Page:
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Thursday, 19 April 2018

Time for Change

(Sudanow) - By every measure it looks like scoop. A meeting between the country’s top security chief

, Salah Gosh and leading members of the central committee of the opposition body the Communist Party was first reported not by the National Intelligence Security Services (NISS) or any of the government media outlets, but by a statement by the party’s politburo!
Events started to unravel few hours earlier, when social media platforms were swarmed with a rumor that Siddig Yousef, a leading communist figure who was recently released from detention following January demonstration was taken back to prison. It was cleared later that he was asked to join the meeting with four of his colleagues led by the party’s secretary general: Mohamed Mukhtar Al-Khateib.
According to the statement NISS director told the communists that they are welcomed to participate politically and that the only way for the regime change is through the ballot box. Moreover, it added that this is not part of a dialogue, which will have its own channels and that the rest of the detainees will be released as part of an improvement in the margin of freedom in expression and association.
However, it is noticeable that Sudan has adopted so far a selective approach in dealing with those detained after January demonstrations. It was a clear message when Presidential Assistant Abdel Rahman El-Sadig El-Mahdi went to Kober prison to announce releasing some of the detainees. But it turned out that those released were mainly members of the Umma Party, a move that dubbed by opposition as a move to divide its camp.
Aside from the media scoop, the meeting could easily be seen as going along the same route of selective, piecemeal approach that may lead eventually to dividing the opposition.
This selective approach is being applied also in dealing with Chairman of the Umma Party El-Sadig El-Mahdi, who has been elected chairman of the Sudan Call, the umbrella that groups a number of opposition organizations including some resorting to arms like SPLA-N and two of Darfur rebel groups. The government accused El-Mahdi of allying with opposition groups resorting to violence to change the regime and that since he has his party registered inside Sudan and is committed to operating using peaceful means he should be held accountable.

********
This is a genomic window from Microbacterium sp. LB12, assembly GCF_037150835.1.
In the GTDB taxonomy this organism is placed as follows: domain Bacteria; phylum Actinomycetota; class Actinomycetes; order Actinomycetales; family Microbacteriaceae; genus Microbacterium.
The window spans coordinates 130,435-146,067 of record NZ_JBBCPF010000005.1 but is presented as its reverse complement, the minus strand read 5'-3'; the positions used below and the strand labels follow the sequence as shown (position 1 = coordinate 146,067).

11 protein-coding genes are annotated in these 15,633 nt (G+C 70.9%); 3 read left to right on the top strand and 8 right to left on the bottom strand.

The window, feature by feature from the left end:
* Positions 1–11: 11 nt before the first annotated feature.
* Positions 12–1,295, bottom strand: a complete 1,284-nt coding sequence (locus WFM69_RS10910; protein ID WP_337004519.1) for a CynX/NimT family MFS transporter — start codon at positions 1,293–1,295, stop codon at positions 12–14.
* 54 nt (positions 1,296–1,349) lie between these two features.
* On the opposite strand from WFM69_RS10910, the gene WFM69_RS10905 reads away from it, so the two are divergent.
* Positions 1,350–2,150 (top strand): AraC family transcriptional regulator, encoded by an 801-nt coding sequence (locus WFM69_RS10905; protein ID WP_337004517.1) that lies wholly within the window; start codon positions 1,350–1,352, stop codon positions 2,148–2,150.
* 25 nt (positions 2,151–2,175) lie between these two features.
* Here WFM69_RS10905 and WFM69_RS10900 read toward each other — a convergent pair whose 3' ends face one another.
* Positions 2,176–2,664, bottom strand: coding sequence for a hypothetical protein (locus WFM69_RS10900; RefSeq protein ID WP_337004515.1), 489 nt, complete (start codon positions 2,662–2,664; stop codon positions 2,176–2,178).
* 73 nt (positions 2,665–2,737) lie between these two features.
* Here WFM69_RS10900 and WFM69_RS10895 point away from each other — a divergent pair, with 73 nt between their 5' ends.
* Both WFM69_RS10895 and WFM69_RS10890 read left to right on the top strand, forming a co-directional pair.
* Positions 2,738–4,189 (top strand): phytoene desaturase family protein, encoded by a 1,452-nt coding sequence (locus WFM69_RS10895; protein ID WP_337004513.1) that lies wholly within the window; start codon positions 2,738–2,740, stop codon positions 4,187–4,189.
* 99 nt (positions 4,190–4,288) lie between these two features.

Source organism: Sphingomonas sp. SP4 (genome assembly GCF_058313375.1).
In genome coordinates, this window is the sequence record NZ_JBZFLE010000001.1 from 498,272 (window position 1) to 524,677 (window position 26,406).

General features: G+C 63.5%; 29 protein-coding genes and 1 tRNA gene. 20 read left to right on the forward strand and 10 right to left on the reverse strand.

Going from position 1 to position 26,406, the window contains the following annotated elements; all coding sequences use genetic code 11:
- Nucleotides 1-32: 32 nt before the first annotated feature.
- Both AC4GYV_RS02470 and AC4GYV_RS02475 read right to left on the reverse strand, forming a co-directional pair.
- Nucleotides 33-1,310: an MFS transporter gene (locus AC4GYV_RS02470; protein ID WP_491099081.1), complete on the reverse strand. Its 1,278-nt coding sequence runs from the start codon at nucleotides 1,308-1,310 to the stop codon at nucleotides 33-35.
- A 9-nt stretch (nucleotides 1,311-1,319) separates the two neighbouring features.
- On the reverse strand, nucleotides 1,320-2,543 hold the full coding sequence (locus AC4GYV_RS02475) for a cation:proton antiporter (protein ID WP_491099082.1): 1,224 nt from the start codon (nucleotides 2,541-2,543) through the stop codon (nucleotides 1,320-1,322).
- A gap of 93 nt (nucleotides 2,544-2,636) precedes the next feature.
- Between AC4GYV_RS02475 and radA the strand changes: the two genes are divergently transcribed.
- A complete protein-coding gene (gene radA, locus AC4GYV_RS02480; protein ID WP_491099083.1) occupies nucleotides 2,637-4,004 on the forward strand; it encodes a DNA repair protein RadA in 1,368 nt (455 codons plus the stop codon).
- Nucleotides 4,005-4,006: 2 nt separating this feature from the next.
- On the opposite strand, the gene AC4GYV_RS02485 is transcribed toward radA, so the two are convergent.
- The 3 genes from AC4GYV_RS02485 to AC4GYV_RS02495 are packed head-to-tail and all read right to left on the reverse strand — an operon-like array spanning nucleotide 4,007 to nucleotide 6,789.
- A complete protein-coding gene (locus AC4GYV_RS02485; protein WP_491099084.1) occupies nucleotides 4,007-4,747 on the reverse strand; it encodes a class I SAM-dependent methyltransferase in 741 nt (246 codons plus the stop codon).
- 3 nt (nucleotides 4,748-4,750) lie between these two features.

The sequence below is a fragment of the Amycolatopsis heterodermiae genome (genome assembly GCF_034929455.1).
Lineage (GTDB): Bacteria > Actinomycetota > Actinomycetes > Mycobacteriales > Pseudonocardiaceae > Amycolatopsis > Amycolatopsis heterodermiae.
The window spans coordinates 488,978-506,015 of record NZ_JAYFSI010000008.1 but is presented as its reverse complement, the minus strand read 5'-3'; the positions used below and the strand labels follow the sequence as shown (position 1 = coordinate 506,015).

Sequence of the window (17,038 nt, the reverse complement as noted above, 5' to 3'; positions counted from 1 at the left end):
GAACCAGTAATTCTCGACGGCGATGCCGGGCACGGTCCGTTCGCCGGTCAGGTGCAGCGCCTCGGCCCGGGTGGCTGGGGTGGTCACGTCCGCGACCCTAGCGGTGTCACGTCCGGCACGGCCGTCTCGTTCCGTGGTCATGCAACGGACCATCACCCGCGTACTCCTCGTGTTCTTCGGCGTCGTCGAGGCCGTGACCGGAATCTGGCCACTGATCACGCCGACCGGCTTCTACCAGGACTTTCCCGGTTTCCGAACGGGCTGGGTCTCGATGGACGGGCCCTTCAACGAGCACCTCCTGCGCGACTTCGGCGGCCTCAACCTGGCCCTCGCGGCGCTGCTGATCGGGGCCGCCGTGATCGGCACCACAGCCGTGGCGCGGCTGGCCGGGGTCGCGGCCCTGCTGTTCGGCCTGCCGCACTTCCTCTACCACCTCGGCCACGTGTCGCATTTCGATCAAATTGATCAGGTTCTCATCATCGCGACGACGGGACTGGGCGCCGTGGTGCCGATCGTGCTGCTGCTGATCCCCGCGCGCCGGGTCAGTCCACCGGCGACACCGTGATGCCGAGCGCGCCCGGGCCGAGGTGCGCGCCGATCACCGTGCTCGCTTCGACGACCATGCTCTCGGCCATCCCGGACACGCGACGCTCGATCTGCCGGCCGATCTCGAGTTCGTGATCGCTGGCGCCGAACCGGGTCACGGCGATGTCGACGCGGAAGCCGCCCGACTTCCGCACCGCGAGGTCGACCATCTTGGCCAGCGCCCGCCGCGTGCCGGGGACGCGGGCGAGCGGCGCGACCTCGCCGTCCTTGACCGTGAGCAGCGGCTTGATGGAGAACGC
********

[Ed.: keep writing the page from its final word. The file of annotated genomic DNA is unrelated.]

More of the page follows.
But the government ignored another Mahdi, that is Nasr Eddin El-Hadi El-Mahdi, whose official title is deputy chairman of the Revolutionary Front (RF). The main objective of that front since it was established more than six years ago was to topple the regime by force, but nobody bothered even to ask him about his activities when he visited Sudan earlier this year.
Clearly there is a big difference between the two in terms of political influence, followers, contacts inside and outside Sudan, but that is not the issue. The real issue is whether the government is serious enough in pushing for national reconciliation, reduce the current political tension and open the way for a degree of stability that allows for tackling the country’s chronic problems.
However, despite the selective approach being carried out so far in dealing with the opposition, there is hope, fingers crossed, that things may take a different turn. And that hope falls to a large extent on NISS director Salah Gosh. Following his relief from his post nine years ago, he used his then new position as national security advisor to an across the political spectrum national dialogue activity bringing all political forces inside the country to the table.
However, that effort was aborted due mainly to power struggle within the National Congress Party and even went step further to put Gosh in prison due to an alleged coup attempt. Now back into the influential NISS director’s seat he should be in a position to deliver on his earlier attempt. The timing is more appropriate given the second phase of the Sudanese-American dialogue with the main goal of lifting Sudan’s name from the list of States Sponsoring Terrorism. After all it was Gosh himself who initiated that dialogue with the CIA more than a decade ago.
Yet whatever foreign and diplomatic effort is made it has to be based on issues related to the domestic front. A starting point could be to suspend provisions that allow NISS to confiscate or forbid newspapers from publishing as well as reviewing the Public Order if not scrapping it all together. And that could be a genuine sign that something is changing.